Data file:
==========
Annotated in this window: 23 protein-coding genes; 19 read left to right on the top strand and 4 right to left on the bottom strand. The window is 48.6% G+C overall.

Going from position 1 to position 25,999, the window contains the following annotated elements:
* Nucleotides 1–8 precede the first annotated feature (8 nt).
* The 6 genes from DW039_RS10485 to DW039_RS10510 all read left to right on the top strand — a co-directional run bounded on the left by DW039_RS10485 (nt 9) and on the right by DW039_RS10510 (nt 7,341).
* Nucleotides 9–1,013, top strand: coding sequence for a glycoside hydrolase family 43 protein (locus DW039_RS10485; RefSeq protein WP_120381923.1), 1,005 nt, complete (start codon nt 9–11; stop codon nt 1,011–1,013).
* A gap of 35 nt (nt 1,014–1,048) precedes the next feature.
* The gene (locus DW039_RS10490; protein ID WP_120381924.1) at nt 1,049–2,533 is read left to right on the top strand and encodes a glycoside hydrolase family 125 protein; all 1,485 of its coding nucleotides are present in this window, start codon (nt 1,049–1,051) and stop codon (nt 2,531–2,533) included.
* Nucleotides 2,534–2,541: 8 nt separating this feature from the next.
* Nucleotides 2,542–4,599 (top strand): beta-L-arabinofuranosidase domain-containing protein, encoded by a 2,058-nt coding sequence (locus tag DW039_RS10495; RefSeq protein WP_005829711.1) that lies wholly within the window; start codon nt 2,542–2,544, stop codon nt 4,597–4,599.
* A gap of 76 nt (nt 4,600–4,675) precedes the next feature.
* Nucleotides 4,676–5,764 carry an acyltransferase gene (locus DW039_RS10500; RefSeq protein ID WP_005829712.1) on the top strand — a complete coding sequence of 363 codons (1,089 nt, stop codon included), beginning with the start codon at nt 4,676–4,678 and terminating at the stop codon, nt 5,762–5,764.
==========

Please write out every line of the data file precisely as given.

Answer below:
Annotated in this window: 23 protein-coding genes; 19 read left to right on the top strand and 4 right to left on the bottom strand. The window is 48.6% G+C overall.

Going from position 1 to position 25,999, the window contains the following annotated elements:
* Nucleotides 1–8 precede the first annotated feature (8 nt).
* The 6 genes from DW039_RS10485 to DW039_RS10510 all read left to right on the top strand — a co-directional run bounded on the left by DW039_RS10485 (nt 9) and on the right by DW039_RS10510 (nt 7,341).
* Nucleotides 9–1,013, top strand: coding sequence for a glycoside hydrolase family 43 protein (locus DW039_RS10485; RefSeq protein WP_120381923.1), 1,005 nt, complete (start codon nt 9–11; stop codon nt 1,011–1,013).
* A gap of 35 nt (nt 1,014–1,048) precedes the next feature.
* The gene (locus DW039_RS10490; protein ID WP_120381924.1) at nt 1,049–2,533 is read left to right on the top strand and encodes a glycoside hydrolase family 125 protein; all 1,485 of its coding nucleotides are present in this window, start codon (nt 1,049–1,051) and stop codon (nt 2,531–2,533) included.
* Nucleotides 2,534–2,541: 8 nt separating this feature from the next.
* Nucleotides 2,542–4,599 (top strand): beta-L-arabinofuranosidase domain-containing protein, encoded by a 2,058-nt coding sequence (locus tag DW039_RS10495; RefSeq protein WP_005829711.1) that lies wholly within the window; start codon nt 2,542–2,544, stop codon nt 4,597–4,599.
* A gap of 76 nt (nt 4,600–4,675) precedes the next feature.
* Nucleotides 4,676–5,764 carry an acyltransferase gene (locus DW039_RS10500; RefSeq protein ID WP_005829712.1) on the top strand — a complete coding sequence of 363 codons (1,089 nt, stop codon included), beginning with the start codon at nt 4,676–4,678 and terminating at the stop codon, nt 5,762–5,764.